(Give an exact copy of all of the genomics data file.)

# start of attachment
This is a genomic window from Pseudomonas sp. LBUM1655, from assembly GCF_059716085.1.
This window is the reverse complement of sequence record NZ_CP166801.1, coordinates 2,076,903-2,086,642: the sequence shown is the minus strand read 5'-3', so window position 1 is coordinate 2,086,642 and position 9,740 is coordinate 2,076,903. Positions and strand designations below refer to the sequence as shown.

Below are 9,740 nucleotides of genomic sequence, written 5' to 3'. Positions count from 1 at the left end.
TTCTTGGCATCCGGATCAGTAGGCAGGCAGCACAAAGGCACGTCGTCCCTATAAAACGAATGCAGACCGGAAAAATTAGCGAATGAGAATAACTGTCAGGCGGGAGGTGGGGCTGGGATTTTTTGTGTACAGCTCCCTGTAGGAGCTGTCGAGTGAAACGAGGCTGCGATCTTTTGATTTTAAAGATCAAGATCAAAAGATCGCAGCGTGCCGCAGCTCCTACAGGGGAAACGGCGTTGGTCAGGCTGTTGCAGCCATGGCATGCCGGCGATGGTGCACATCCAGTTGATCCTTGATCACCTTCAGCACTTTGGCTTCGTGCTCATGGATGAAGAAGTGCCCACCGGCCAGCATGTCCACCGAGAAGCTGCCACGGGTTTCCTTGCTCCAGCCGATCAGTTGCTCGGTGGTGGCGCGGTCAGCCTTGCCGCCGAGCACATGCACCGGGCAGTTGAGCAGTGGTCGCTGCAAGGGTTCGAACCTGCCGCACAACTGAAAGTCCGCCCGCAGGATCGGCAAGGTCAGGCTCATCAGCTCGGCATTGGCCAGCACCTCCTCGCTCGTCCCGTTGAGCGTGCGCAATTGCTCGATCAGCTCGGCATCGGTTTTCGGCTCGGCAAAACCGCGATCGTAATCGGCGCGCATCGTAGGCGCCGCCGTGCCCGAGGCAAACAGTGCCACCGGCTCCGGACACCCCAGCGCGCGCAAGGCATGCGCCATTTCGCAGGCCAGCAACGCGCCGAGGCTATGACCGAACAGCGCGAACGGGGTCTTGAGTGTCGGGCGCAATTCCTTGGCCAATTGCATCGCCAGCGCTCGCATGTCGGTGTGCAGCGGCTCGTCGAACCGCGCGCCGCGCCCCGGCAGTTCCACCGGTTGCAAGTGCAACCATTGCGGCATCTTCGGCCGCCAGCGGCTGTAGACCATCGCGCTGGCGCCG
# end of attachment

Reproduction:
This is a genomic window from Pseudomonas sp. LBUM1655, from assembly GCF_059716085.1.
This window is the reverse complement of sequence record NZ_CP166801.1, coordinates 2,076,903-2,086,642: the sequence shown is the minus strand read 5'-3', so window position 1 is coordinate 2,086,642 and position 9,740 is coordinate 2,076,903. Positions and strand designations below refer to the sequence as shown.

Below are 9,740 nucleotides of genomic sequence, written 5' to 3'. Positions count from 1 at the left end.
TTCTTGGCATCCGGATCAGTAGGCAGGCAGCACAAAGGCACGTCGTCCCTATAAAACGAATGCAGACCGGAAAAATTAGCGAATGAGAATAACTGTCAGGCGGGAGGTGGGGCTGGGATTTTTTGTGTACAGCTCCCTGTAGGAGCTGTCGAGTGAAACGAGGCTGCGATCTTTTGATTTTAAAGATCAAGATCAAAAGATCGCAGCGTGCCGCAGCTCCTACAGGGGAAACGGCGTTGGTCAGGCTGTTGCAGCCATGGCATGCCGGCGATGGTGCACATCCAGTTGATCCTTGATCACCTTCAGCACTTTGGCTTCGTGCTCATGGATGAAGAAGTGCCCACCGGCCAGCATGTCCACCGAGAAGCTGCCACGGGTTTCCTTGCTCCAGCCGATCAGTTGCTCGGTGGTGGCGCGGTCAGCCTTGCCGCCGAGCACATGCACCGGGCAGTTGAGCAGTGGTCGCTGCAAGGGTTCGAACCTGCCGCACAACTGAAAGTCCGCCCGCAGGATCGGCAAGGTCAGGCTCATCAGCTCGGCATTGGCCAGCACCTCCTCGCTCGTCCCGTTGAGCGTGCGCAATTGCTCGATCAGCTCGGCATCGGTTTTCGGCTCGGCAAAACCGCGATCGTAATCGGCGCGCATCGTAGGCGCCGCCGTGCCCGAGGCAAACAGTGCCACCGGCTCCGGACACCCCAGCGCGCGCAAGGCATGCGCCATTTCGCAGGCCAGCAACGCGCCGAGGCTATGACCGAACAGCGCGAACGGGGTCTTGAGTGTCGGGCGCAATTCCTTGGCCAATTGCATCGCCAGCGCTCGCATGTCGGTGTGCAGCGGCTCGTCGAACCGCGCGCCGCGCCCCGGCAGTTCCACCGGTTGCAAGTGCAACCATTGCGGCATCTTCGGCCGCCAGCGGCTGTAGACCATCGCGCTGGCGCCG